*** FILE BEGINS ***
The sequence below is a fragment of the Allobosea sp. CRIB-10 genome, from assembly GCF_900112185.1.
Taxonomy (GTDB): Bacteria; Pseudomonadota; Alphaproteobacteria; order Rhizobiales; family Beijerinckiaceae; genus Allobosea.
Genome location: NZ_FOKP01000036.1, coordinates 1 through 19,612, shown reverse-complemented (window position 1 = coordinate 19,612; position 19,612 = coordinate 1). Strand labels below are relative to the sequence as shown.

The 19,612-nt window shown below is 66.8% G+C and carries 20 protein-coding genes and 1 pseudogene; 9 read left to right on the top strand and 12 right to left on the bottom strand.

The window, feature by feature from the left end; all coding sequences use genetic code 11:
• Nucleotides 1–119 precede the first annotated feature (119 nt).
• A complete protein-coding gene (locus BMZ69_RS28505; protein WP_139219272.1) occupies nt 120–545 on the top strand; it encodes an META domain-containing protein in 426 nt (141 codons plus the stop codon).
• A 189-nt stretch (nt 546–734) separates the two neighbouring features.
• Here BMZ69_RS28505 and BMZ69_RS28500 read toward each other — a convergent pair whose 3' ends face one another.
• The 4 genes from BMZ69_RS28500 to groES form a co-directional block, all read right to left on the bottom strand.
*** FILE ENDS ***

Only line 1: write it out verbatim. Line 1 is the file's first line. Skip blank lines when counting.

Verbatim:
The sequence below is a fragment of the Allobosea sp. CRIB-10 genome, from assembly GCF_900112185.1.